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March 30, 2006

Black Mischief IV - V

It is no small measure of Waugh's ability to entertain that he can put off triggering his plot until the second half of Black Mischief. In Chapter Four, the final bits of setup are completed. Basil secures a seat on the train from Matodi to Debra-Dowa thanks to the willingness of Krikor Youkoumian to put his wife at mortal risk to make a buck. The train is to be a special train - the victorious Emperor is on board. This does not assure a prompt departure. "The Emperor has given no orders for a delay" must surely be one of the more bottomless wells of humor. After further displays of Azanian incompetence, the train proceeds to the capital, and, after an interlude at the Legations, the novel proceeds to the Victory Ball, at Prince Fyodor's night club, Perroquet. The ball, of course, is a perfect rout, Le tout Debra Dowa shows up, only to be poisoned by Prince Fyodor's bathtub champagne and ridiculed by the author. Basil is there, too, at General Conolly's table.

The Emperor had signified his intention of making an appearance some time during the evening. At the end of the ball-room a box had been improvised for him with bunting, pots of palm, and gilt cardboard. Soon after midnight he came. At a sign from Prince Fyodor the band stopped in the middle of the tune and struck up the national anthem. The dancing couples scuttled to the side of the ball-room; the guests at supper rose awkwardly to their feet, pushing their tables forward with a rattle of knives and glasses; there was a furtive self-conscious straightening of ties and removing of paper caps. Sir Samson Courteney alone absentmindedly retained his false nose. The royal entourage in frogged uniforms advanced down the polished floor; in their center, half a pace ahead, looking neither to right nor left, strode the Emperor in evening dress, white kid gloves, heavily starched linen, neat pearl studs, and jet-black face.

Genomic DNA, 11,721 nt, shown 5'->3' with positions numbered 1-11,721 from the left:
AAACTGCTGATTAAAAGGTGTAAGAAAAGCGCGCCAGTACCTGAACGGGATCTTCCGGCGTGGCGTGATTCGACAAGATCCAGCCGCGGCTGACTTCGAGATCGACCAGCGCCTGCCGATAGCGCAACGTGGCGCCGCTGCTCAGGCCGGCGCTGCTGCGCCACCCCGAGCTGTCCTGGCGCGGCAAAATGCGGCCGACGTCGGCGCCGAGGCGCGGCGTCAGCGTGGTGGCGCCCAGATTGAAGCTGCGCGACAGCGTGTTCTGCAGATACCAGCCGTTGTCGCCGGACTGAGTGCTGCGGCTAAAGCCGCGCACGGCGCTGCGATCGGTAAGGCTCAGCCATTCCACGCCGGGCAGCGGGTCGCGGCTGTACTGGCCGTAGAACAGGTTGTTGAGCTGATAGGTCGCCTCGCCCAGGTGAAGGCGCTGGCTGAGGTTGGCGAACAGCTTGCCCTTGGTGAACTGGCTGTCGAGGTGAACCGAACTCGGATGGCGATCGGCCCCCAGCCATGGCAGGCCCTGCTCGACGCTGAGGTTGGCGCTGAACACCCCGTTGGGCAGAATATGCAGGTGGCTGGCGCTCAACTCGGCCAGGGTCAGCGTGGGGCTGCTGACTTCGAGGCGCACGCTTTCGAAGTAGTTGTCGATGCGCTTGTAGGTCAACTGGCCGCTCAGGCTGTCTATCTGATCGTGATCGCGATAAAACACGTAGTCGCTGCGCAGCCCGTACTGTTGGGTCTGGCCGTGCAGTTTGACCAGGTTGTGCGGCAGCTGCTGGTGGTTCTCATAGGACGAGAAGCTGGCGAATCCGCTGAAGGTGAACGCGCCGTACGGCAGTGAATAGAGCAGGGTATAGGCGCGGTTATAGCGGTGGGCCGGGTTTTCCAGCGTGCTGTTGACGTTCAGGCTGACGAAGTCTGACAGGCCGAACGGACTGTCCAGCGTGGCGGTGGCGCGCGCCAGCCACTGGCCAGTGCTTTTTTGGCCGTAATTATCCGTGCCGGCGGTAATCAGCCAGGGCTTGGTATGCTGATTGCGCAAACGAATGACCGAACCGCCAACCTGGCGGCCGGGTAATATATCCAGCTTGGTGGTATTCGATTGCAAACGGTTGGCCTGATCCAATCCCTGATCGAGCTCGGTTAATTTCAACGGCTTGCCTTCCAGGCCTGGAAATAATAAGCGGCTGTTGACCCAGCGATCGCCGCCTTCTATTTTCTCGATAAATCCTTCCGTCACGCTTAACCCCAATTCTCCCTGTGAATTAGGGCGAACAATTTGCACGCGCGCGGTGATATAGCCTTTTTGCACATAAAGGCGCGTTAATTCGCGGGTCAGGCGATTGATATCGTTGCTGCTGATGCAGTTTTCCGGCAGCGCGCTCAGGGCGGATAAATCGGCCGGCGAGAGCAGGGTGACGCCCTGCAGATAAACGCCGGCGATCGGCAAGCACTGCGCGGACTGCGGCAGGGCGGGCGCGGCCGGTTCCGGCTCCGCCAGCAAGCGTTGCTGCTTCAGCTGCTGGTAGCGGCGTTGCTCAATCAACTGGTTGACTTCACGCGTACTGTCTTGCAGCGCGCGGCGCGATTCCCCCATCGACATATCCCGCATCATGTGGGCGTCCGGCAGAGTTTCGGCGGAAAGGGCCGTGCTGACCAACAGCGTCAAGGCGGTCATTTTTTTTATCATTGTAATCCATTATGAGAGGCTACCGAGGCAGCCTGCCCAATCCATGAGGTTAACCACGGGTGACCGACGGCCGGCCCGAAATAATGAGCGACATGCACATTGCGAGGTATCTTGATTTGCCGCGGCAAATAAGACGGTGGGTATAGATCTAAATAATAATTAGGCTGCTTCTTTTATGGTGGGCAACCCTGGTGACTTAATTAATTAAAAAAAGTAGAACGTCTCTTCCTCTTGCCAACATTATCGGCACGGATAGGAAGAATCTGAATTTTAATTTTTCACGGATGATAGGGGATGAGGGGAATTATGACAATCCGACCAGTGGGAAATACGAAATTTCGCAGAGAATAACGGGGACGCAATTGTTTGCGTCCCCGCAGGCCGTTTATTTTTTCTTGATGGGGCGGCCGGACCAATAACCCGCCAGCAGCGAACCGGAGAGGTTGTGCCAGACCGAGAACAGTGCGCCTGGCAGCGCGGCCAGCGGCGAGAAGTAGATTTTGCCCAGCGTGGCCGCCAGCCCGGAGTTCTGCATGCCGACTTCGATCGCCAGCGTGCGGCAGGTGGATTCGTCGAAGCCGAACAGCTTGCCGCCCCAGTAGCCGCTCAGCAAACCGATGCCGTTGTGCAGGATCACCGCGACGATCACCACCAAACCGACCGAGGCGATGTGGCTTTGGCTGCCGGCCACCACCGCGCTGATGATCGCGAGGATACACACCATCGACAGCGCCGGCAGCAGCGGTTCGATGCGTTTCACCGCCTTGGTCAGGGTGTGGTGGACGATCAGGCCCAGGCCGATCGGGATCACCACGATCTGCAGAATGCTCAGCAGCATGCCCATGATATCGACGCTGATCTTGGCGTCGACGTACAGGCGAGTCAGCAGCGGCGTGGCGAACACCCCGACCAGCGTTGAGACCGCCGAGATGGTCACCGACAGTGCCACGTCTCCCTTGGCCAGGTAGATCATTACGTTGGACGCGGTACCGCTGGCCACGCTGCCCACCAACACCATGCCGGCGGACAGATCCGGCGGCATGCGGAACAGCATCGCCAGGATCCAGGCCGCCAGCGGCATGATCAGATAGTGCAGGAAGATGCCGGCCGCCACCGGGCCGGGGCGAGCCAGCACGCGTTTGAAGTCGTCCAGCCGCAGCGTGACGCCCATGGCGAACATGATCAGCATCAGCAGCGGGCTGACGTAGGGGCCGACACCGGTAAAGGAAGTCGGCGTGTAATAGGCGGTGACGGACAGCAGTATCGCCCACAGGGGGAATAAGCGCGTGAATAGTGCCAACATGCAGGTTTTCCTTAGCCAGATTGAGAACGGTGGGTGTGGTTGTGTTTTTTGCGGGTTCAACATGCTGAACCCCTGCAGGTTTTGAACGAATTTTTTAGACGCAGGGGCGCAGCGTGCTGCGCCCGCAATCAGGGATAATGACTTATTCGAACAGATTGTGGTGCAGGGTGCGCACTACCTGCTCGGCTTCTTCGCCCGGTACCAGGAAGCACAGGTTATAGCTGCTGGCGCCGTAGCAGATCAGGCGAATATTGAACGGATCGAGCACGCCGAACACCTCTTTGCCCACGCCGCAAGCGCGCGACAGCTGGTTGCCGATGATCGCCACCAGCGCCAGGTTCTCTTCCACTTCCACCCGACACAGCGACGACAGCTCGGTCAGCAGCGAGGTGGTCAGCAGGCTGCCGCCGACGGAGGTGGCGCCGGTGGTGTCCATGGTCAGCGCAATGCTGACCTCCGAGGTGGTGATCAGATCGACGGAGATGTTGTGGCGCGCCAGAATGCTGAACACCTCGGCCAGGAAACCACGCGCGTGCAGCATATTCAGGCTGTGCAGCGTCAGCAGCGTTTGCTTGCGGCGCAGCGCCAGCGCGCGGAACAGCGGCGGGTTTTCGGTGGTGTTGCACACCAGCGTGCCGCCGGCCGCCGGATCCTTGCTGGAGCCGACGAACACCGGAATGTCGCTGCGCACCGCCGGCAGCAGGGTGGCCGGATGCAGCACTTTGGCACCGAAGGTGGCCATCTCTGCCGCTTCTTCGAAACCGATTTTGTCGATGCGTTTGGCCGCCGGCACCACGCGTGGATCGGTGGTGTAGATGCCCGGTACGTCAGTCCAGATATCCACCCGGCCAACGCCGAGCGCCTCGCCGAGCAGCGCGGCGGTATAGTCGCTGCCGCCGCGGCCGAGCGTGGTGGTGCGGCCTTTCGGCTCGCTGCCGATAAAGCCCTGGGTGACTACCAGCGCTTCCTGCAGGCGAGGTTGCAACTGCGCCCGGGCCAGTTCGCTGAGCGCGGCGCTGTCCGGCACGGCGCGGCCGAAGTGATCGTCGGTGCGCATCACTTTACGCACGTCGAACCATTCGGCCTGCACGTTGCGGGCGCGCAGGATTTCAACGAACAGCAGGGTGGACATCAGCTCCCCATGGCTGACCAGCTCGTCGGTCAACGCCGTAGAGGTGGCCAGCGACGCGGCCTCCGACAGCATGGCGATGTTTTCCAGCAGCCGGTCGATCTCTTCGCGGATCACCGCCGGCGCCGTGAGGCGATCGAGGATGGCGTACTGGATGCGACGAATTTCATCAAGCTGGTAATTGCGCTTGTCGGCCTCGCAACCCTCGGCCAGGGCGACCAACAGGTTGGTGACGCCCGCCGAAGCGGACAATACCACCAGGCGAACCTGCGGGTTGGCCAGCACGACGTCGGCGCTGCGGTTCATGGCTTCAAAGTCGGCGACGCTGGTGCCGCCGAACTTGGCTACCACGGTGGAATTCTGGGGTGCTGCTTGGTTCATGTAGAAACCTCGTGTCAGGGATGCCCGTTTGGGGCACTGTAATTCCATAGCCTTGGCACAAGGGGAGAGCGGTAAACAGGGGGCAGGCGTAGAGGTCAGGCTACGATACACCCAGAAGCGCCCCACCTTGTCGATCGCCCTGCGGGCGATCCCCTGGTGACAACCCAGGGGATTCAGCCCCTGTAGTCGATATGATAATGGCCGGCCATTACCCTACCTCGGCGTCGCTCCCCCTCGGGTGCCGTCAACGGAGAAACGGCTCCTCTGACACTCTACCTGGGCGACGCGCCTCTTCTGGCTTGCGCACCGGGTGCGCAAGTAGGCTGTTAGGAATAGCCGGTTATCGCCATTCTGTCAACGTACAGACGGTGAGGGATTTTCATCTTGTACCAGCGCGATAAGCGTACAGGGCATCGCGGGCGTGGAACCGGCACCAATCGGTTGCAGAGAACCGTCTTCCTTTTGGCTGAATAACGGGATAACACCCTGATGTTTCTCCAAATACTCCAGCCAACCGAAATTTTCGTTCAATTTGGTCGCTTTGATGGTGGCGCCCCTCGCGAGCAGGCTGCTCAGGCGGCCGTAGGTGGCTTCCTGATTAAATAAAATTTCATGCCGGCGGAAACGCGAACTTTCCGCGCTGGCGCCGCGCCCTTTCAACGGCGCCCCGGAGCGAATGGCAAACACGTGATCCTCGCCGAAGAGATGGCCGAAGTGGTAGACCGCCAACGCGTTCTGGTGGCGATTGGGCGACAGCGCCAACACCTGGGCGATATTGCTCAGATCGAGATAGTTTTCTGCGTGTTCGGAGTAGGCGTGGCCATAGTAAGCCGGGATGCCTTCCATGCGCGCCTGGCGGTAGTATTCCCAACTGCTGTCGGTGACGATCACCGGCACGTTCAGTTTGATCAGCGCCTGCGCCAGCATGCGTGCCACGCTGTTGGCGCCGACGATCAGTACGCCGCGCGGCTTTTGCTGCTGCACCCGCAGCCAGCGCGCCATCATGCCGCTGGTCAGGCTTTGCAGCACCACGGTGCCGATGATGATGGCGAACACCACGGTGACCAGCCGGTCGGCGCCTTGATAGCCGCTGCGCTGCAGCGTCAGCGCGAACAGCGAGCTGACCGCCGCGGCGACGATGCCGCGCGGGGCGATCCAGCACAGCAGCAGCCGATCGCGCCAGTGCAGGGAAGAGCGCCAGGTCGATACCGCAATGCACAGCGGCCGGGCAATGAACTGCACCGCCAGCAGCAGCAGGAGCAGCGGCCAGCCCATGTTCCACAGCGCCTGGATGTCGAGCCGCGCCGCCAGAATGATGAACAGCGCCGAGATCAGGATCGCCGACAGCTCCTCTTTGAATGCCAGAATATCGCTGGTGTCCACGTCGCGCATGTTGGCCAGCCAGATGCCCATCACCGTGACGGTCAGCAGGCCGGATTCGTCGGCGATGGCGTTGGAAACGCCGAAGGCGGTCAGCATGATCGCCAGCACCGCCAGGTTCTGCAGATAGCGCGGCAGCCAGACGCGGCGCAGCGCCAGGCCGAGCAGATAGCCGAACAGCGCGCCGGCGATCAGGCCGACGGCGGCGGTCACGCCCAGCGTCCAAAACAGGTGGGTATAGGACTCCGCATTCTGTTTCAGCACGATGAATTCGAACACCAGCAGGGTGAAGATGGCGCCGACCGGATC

"Got up just as though he were going to sing Spirituals at a party," said Lady Courteney.

The racism that poisons Waugh's pen will make Black Mischief a difficult, if not impossible, read for tender souls, but I think that it's possible to get beyond it and enjoy the book's deeper satire, which has not race but planned economy (eg Communism) as its target. Then again, I'm not black. If it's any comfort, Waugh thought little better of Americans.

Continue reading about Black Mischief at Portico.

Posted by pourover at March 30, 2006 04:36 PM

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Tracked on December 5, 2006 04:24 PM


Let me start with two quotes (both from you). First, with regard to Black Mischief you write:

The racism that poisons Waugh's pen will make Black Mischief a difficult, if not impossible, read for tender souls, but I think that it's possible to get beyond it and enjoy the book's deeper satire, which has not race but planned economy (eg Communism) as its target. Then again, I'm not black. If it's any comfort, Waugh thought little better of Americans.

Second, with regard to satire, generally, a comment you make in your recent Daily Blague post about Thank You for Smoking:

Satire operates on the principle that laughter is the best first step toward reform.